## Demand function

• "Optimal bundle" for generic prices and income = Demand Function.

• The "optimal bundle" changes when income or prices change: that is why we call it demand function.

## Demand function

• For a specific utility (preferences) and given set of income and prices, we have learned how to find the optimal bundle.

• If you solve this, so called, consumer's problem for generic income and prices $(p_1,p_2,m)$, what you obtain is the demand function: $x_1^{*}(p_1,p_2,m)$.

• For example, if utility is Cobb-Douglas, then $x_1^{*} (p_1,p_2,m) = \frac{a m}{ (a+b) p_1}$

A consumer's demand function indicates the optimal choice for a given set of prices and income.

## Changes in income

$x_1 = x_1(p_1,p_2,m)$

• How does the optimal consumption of $x_1$ changes with changes in income? $\frac{\partial x_1}{ \partial m }$ Vs. $0$

• A normal good: its consumption increases when income increases.

• $\frac{\partial x_1}{ \partial m } > 0$
• Do graph
• An inferior good: its consumption decreases when income increases.

• $\frac{\partial x_1}{ \partial m } < 0$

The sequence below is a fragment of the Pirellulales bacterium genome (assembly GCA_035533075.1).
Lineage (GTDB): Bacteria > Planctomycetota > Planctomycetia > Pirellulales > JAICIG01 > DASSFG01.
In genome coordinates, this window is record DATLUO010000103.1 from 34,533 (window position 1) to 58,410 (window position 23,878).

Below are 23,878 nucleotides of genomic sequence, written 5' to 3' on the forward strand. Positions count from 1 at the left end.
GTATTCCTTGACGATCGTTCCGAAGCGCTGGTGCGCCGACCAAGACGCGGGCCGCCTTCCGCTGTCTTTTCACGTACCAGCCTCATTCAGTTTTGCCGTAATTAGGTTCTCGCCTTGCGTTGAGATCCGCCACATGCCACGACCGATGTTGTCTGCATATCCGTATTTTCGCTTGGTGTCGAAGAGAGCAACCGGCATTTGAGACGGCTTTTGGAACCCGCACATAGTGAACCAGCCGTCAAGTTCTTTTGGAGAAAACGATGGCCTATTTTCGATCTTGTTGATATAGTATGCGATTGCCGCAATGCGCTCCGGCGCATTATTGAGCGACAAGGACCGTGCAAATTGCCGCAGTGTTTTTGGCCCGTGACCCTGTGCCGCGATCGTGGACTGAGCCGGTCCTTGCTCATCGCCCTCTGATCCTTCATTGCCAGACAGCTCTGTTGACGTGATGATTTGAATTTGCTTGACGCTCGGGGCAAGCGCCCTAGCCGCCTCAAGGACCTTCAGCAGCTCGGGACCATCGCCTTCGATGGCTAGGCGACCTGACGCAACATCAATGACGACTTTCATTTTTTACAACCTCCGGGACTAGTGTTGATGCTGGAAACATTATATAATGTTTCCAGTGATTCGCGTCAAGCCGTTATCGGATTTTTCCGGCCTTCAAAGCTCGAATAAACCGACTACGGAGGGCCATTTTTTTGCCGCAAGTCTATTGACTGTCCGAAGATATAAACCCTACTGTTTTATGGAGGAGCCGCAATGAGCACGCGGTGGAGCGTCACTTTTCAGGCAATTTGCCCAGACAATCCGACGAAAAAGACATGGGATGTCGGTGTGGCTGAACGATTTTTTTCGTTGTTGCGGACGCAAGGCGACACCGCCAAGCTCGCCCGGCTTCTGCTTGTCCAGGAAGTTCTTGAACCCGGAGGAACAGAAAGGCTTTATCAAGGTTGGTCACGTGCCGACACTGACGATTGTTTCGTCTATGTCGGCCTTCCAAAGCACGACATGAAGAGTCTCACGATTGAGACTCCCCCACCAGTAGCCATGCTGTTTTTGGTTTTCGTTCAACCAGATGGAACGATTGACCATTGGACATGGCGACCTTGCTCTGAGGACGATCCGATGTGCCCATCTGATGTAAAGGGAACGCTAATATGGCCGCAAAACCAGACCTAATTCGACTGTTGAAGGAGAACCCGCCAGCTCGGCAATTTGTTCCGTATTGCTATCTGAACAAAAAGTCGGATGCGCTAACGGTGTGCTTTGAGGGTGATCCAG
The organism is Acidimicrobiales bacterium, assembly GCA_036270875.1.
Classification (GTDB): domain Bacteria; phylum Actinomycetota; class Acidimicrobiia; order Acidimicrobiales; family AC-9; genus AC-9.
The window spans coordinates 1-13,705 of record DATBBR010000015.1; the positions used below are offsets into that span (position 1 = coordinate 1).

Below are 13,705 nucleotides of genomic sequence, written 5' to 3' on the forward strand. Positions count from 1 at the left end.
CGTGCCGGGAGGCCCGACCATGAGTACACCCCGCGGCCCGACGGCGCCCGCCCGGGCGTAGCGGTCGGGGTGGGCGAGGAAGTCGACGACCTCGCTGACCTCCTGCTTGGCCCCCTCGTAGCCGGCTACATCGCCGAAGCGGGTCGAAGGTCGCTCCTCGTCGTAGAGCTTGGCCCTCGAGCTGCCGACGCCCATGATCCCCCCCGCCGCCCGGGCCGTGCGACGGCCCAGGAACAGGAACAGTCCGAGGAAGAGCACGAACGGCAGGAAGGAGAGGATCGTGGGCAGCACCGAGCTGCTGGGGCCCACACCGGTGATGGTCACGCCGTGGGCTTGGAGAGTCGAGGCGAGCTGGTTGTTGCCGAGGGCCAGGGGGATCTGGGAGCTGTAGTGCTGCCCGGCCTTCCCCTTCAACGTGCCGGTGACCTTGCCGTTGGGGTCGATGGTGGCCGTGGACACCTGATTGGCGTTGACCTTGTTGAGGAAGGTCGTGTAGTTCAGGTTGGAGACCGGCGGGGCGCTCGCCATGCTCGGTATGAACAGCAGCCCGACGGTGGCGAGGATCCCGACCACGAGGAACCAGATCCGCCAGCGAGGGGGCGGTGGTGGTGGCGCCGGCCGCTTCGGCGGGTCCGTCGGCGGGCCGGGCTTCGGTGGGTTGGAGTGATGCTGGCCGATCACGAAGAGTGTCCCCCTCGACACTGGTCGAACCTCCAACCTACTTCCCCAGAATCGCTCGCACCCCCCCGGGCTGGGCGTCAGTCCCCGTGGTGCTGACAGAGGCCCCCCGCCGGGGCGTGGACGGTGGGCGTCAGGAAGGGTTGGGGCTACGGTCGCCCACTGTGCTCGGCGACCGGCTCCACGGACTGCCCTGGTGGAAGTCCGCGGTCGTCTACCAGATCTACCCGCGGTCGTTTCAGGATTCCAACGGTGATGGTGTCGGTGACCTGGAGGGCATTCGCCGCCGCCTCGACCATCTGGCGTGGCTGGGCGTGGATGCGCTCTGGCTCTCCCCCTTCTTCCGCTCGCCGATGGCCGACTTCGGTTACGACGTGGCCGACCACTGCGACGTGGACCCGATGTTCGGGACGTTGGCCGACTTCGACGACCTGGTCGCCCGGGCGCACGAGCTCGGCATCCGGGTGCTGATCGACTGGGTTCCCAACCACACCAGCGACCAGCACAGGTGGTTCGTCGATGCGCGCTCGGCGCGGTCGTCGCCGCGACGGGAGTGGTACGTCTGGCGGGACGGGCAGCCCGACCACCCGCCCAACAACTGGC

• Do graph

## Engel Curve

• The Engel Curve maps each level of income to the optimal consumption of a good, holding prices constant. ## Engel Curve - Inferior good ## Changes in prices

• $\Delta p_1$ tilts or pivots the budget line.

• How does the optimal consumption of $x_1$ changes with changes in $p_1$? $\frac{\partial x_1}{ \partial p_1 }$ Vs. $0$

• Ordinary good: its consumption decreases when its price increases.

• $\frac{\partial x_1}{\partial p_1} < 0$
• Do graph
• Giffen good: its consumption increases when its price increases.

• $\frac{\partial x_1}{\partial p_1} > 0$
• Do graph

## Demand curve

• Demand curve: describes the relationship between the optimal choice of a good and its price, with income and other prices held constant. ## Giffen Good ## Substitutes and Complements

• Gross Substitutes: $\frac{\partial x_1}{ \partial p_2 } > 0$

• Gross Complements: $\frac{\partial x_1}{ \partial p_2 } < 0$